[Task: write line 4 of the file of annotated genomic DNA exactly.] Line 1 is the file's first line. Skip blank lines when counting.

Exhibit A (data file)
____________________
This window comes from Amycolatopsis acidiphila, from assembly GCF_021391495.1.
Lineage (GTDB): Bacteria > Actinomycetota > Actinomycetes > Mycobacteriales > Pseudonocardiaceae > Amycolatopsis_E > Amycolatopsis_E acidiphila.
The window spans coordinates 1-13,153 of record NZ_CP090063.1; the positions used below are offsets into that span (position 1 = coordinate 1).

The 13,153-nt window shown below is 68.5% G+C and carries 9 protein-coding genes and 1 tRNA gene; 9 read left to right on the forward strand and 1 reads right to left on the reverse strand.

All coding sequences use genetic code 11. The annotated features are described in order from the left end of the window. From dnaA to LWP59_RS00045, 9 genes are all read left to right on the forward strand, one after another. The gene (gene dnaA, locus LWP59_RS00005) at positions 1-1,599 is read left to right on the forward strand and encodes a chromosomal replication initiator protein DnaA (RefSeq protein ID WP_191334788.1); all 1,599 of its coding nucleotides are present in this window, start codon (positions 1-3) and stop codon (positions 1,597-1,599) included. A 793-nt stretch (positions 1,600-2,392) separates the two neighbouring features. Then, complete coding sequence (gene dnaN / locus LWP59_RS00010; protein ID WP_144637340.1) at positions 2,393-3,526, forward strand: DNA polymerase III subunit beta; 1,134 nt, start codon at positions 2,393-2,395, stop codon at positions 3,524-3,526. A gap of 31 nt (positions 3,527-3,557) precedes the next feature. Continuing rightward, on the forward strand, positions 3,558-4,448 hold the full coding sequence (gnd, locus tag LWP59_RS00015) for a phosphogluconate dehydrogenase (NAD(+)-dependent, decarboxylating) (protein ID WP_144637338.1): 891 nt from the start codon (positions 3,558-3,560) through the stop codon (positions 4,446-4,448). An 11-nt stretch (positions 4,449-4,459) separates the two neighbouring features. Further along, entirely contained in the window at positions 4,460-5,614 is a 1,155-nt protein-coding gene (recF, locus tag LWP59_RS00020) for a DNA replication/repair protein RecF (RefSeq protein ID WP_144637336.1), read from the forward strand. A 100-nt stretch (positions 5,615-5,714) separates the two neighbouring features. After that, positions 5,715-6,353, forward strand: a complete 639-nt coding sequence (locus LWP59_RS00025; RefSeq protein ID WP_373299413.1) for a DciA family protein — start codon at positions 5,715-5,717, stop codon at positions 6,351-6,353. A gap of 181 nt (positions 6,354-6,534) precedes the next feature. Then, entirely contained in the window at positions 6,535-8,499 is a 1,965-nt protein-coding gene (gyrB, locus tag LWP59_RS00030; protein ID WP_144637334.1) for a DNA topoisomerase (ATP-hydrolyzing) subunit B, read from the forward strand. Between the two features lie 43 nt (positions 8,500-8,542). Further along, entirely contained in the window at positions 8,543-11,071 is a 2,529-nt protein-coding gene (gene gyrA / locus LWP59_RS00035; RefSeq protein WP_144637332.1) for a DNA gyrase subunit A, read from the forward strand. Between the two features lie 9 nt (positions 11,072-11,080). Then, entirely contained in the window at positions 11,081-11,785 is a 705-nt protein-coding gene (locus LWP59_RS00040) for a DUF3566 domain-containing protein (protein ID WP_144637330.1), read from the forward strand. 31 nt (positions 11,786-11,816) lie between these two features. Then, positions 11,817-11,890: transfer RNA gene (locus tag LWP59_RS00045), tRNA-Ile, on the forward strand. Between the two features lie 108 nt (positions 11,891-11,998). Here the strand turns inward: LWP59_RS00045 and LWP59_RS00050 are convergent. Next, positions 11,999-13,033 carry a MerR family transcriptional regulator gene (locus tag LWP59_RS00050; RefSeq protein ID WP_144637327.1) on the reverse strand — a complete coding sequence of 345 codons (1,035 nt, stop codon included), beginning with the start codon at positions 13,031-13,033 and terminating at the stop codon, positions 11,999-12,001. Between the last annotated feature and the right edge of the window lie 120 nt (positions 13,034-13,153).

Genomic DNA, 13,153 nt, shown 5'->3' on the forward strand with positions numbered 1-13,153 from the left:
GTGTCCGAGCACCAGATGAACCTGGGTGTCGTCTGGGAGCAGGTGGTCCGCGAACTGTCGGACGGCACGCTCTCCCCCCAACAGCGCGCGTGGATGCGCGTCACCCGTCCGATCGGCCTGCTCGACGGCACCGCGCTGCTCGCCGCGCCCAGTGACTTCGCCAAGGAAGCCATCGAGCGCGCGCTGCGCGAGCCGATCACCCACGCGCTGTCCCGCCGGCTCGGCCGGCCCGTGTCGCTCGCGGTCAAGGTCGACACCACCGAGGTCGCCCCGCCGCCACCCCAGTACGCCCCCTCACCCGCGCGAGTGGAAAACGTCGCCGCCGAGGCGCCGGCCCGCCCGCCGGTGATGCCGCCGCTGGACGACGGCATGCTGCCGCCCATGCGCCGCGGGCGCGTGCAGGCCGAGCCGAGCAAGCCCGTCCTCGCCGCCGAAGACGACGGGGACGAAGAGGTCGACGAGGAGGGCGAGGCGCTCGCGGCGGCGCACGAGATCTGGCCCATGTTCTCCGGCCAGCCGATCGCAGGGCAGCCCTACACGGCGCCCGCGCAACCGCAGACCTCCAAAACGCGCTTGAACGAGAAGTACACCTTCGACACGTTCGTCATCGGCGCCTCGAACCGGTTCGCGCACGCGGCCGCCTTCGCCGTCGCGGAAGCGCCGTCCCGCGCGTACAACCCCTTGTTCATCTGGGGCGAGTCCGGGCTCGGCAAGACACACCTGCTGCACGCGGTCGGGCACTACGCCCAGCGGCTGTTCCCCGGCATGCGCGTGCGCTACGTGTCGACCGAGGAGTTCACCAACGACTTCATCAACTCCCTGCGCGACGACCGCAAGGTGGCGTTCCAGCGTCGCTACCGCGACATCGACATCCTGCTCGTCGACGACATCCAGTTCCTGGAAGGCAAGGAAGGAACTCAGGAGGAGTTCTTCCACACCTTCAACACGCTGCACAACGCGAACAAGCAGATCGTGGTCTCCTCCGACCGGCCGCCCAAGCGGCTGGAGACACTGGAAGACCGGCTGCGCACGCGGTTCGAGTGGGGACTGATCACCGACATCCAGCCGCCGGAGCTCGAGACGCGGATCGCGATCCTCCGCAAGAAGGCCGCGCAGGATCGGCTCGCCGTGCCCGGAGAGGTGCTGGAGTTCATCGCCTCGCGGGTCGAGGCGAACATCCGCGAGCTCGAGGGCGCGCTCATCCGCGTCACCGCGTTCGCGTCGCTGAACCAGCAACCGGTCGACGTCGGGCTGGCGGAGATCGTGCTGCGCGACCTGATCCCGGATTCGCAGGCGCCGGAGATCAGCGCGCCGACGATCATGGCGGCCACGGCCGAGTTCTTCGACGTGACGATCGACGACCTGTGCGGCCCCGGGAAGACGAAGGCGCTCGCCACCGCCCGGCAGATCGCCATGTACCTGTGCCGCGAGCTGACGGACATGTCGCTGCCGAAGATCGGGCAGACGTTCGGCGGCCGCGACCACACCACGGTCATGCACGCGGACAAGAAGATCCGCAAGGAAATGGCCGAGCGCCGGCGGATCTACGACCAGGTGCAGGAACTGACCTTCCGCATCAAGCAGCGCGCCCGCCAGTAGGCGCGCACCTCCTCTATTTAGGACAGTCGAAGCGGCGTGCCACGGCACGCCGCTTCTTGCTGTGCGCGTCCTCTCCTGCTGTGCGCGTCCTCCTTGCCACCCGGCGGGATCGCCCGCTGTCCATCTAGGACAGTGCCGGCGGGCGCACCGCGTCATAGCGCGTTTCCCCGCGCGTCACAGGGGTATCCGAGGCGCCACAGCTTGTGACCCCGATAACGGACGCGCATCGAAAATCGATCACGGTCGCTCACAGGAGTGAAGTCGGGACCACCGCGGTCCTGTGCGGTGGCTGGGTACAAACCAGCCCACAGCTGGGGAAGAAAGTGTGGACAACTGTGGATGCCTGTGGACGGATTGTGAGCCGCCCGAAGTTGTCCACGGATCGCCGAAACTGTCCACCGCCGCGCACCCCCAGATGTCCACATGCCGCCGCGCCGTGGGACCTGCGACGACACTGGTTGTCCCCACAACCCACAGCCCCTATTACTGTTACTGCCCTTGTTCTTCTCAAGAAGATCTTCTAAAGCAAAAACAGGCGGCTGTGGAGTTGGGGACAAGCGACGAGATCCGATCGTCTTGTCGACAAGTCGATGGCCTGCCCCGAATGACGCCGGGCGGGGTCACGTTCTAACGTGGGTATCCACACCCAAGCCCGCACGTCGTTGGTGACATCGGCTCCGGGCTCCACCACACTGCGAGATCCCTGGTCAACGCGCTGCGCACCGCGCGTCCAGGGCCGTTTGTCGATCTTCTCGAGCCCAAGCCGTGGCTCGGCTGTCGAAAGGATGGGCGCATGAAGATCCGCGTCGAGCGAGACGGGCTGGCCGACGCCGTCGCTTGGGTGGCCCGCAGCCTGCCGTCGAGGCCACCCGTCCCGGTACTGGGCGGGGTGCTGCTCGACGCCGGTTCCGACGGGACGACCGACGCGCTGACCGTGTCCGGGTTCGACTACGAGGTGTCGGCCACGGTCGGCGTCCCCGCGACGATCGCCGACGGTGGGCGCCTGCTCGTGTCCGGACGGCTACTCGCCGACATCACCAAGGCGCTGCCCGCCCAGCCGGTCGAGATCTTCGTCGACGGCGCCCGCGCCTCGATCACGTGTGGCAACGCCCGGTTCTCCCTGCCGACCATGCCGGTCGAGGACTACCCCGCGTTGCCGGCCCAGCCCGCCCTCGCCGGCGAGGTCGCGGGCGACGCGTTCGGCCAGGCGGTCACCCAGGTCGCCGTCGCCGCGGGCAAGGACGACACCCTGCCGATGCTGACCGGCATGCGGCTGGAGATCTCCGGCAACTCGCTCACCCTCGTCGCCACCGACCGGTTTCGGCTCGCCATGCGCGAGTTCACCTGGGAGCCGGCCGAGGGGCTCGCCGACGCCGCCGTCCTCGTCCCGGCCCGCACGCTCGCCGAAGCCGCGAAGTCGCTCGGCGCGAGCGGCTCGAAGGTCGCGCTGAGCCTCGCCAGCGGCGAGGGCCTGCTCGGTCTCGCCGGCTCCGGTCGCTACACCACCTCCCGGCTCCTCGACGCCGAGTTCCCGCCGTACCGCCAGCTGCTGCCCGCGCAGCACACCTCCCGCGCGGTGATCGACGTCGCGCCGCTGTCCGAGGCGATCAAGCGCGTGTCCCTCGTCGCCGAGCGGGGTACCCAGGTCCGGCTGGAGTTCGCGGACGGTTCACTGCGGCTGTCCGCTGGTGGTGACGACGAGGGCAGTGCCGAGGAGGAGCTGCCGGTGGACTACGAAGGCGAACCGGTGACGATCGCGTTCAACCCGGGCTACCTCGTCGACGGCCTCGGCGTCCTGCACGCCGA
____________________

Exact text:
The 13,153-nt window shown below is 68.5% G+C and carries 9 protein-coding genes and 1 tRNA gene; 9 read left to right on the forward strand and 1 reads right to left on the reverse strand.